OHSU Achieves Breakthrough On Malaria Vaccine

Research assistant Karina Taylor at the OHSU Vaccine and Gene Therapy Institute. OHSU.Kristyna Wentz-Graff.jpg

Researchers at Oregon Health & Science University announced an initial breakthrough on a vaccine against malaria, which killed nearly 500,000 people worldwide in 2017.

The vaccine eliminated up to 80 percent of the bug in inoculated monkeys at OHSU’s primate center in Beaverton, said Klaus Fruh, lead researcher on the project and professor in the university’s Vaccine & Gene Therapy Institute.

Not killing all the bugs means that the monkeys were likely to develop malaria. But the fact that a high percentage were killed showed that the vaccine had an effect and that the approach holds promise.

“This is proof of concept,” Fruh told The Lund Report. “I would like to see better protection. We had one animal in one group that didn’t develop any parasites. We need to increase that number.”

There are no effective vaccines on the market against malaria though one does provide some protection for children. But it wanes over time. This OHSU vaccine would remain effective for a lifetime.

Though the vaccine is not ready for prime time yet, Fruh said, it offers hope for an eventual vaccine that would protect people against the disease, which is rampant in developing countries.

Results of the study, which was five years in the making, were published in the journal Plos One.

Malaria is spread by mosquitoes. The parasite’s life cycle is multi-fold but basically, when it enters the body, it races to the liver where it reproduces and then is released into the bloodstream. It infects red blood cells, causing them to burst, which in turn produces fever and other symptoms. If not promptly treated, the infection can cause kidney failure, seizures coma, and death. Most of the infections occur in Africa.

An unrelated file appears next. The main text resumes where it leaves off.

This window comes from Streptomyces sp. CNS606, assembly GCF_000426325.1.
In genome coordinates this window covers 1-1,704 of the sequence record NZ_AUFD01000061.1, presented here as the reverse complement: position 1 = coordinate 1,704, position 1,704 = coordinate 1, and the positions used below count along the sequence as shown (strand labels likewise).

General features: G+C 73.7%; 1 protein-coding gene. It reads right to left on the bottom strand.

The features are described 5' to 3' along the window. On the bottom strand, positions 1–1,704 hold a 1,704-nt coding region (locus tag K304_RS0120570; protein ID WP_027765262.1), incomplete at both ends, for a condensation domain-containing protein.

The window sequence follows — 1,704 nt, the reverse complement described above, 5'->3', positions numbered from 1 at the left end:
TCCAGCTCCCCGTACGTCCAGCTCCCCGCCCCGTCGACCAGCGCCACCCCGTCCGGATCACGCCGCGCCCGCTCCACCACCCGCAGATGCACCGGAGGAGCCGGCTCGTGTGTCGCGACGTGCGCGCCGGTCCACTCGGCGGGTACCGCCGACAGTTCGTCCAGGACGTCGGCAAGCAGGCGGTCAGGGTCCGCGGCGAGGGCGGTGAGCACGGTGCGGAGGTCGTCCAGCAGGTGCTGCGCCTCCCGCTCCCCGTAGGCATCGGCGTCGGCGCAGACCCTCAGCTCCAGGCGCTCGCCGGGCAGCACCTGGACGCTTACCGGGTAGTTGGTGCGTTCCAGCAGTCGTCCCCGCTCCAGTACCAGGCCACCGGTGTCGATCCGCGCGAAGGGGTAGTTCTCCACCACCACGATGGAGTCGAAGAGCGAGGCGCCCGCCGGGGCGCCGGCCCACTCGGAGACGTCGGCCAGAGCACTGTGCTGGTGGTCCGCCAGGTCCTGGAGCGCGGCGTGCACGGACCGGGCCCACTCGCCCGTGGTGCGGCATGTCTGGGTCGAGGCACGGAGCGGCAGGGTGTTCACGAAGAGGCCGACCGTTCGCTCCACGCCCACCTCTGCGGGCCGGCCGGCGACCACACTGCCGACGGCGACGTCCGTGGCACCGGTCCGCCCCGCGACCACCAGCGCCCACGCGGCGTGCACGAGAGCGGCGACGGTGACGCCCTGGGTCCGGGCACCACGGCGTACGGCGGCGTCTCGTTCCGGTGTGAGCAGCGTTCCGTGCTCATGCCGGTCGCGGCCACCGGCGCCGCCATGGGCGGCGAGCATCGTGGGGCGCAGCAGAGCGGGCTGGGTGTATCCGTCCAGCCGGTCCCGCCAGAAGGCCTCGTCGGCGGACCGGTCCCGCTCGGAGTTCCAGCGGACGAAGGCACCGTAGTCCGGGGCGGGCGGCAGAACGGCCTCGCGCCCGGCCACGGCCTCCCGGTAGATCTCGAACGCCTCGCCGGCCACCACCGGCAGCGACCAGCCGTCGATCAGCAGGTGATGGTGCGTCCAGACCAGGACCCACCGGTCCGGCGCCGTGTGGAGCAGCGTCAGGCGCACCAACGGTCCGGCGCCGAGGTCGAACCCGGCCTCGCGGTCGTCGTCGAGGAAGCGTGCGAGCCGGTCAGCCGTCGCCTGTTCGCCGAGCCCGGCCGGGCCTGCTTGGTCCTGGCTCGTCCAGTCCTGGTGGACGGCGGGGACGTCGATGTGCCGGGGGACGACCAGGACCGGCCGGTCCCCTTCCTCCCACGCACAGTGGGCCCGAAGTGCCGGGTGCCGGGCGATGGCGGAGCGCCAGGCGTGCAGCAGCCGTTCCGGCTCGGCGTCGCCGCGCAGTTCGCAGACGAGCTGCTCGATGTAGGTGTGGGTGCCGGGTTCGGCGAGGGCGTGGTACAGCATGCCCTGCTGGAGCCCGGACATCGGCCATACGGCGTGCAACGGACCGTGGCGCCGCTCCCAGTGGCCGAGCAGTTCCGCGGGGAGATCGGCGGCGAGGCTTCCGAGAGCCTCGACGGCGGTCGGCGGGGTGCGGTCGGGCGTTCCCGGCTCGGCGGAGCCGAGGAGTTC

The goal of Fruh’s vaccine is to halt the parasite in the liver before it does any damage. It works by relying on another virus, cytomegalovirus, a common human virus that usually does not pose a health problem. The cytomegalovirus acts as a vehicle, carrying bits from the parasite into the body where it trains killer T cells to kill the parasite.

OHSU scientists have used this same technique, based on cytomegalovirus as a vehicle, to create vaccines against HIV, the virus that causes AIDS, and tuberculosis.

Fruh said using against malaria makes sense because the liver contains a concentration of killer T cells. But the parasite also poses a big challenge because it’s complex and the scientists have to stitch the right combination of proteins from the parasite onto the cytomegalovirus to train killer T cells to wipe out all of the parasites.

Fruh estimates it could take another two years of tweaking and experimentation with monkeys to reach another breakthrough, potentially leading to a clinical trial on humans.

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